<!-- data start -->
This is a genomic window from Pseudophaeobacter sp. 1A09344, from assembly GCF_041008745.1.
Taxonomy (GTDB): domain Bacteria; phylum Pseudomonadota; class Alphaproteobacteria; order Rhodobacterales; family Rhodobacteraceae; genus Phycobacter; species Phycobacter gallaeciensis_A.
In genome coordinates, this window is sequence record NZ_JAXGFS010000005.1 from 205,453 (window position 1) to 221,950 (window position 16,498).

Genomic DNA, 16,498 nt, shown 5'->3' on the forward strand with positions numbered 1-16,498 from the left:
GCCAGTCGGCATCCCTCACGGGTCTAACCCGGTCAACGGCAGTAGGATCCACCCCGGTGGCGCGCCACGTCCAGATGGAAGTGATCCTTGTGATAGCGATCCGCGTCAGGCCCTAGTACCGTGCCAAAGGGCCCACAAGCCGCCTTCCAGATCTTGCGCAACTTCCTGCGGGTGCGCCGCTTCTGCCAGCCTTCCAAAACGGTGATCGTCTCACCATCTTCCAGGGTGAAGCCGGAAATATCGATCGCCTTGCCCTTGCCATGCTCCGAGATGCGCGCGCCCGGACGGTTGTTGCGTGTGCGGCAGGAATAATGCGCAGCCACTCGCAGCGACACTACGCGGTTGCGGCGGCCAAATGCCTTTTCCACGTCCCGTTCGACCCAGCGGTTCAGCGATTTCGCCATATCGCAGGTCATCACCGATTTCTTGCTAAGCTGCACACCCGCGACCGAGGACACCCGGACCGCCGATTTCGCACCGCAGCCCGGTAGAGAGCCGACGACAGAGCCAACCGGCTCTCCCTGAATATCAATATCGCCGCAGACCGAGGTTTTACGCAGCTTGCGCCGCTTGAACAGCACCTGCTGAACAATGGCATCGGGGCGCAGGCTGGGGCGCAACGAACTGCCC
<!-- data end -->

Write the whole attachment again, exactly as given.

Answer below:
This is a genomic window from Pseudophaeobacter sp. 1A09344, from assembly GCF_041008745.1.
Taxonomy (GTDB): domain Bacteria; phylum Pseudomonadota; class Alphaproteobacteria; order Rhodobacterales; family Rhodobacteraceae; genus Phycobacter; species Phycobacter gallaeciensis_A.
In genome coordinates, this window is sequence record NZ_JAXGFS010000005.1 from 205,453 (window position 1) to 221,950 (window position 16,498).

Genomic DNA, 16,498 nt, shown 5'->3' on the forward strand with positions numbered 1-16,498 from the left:
GCCAGTCGGCATCCCTCACGGGTCTAACCCGGTCAACGGCAGTAGGATCCACCCCGGTGGCGCGCCACGTCCAGATGGAAGTGATCCTTGTGATAGCGATCCGCGTCAGGCCCTAGTACCGTGCCAAAGGGCCCACAAGCCGCCTTCCAGATCTTGCGCAACTTCCTGCGGGTGCGCCGCTTCTGCCAGCCTTCCAAAACGGTGATCGTCTCACCATCTTCCAGGGTGAAGCCGGAAATATCGATCGCCTTGCCCTTGCCATGCTCCGAGATGCGCGCGCCCGGACGGTTGTTGCGTGTGCGGCAGGAATAATGCGCAGCCACTCGCAGCGACACTACGCGGTTGCGGCGGCCAAATGCCTTTTCCACGTCCCGTTCGACCCAGCGGTTCAGCGATTTCGCCATATCGCAGGTCATCACCGATTTCTTGCTAAGCTGCACACCCGCGACCGAGGACACCCGGACCGCCGATTTCGCACCGCAGCCCGGTAGAGAGCCGACGACAGAGCCAACCGGCTCTCCCTGAATATCAATATCGCCGCAGACCGAGGTTTTACGCAGCTTGCGCCGCTTGAACAGCACCTGCTGAACAATGGCATCGGGGCGCAGGCTGGGGCGCAACGAACTGCCC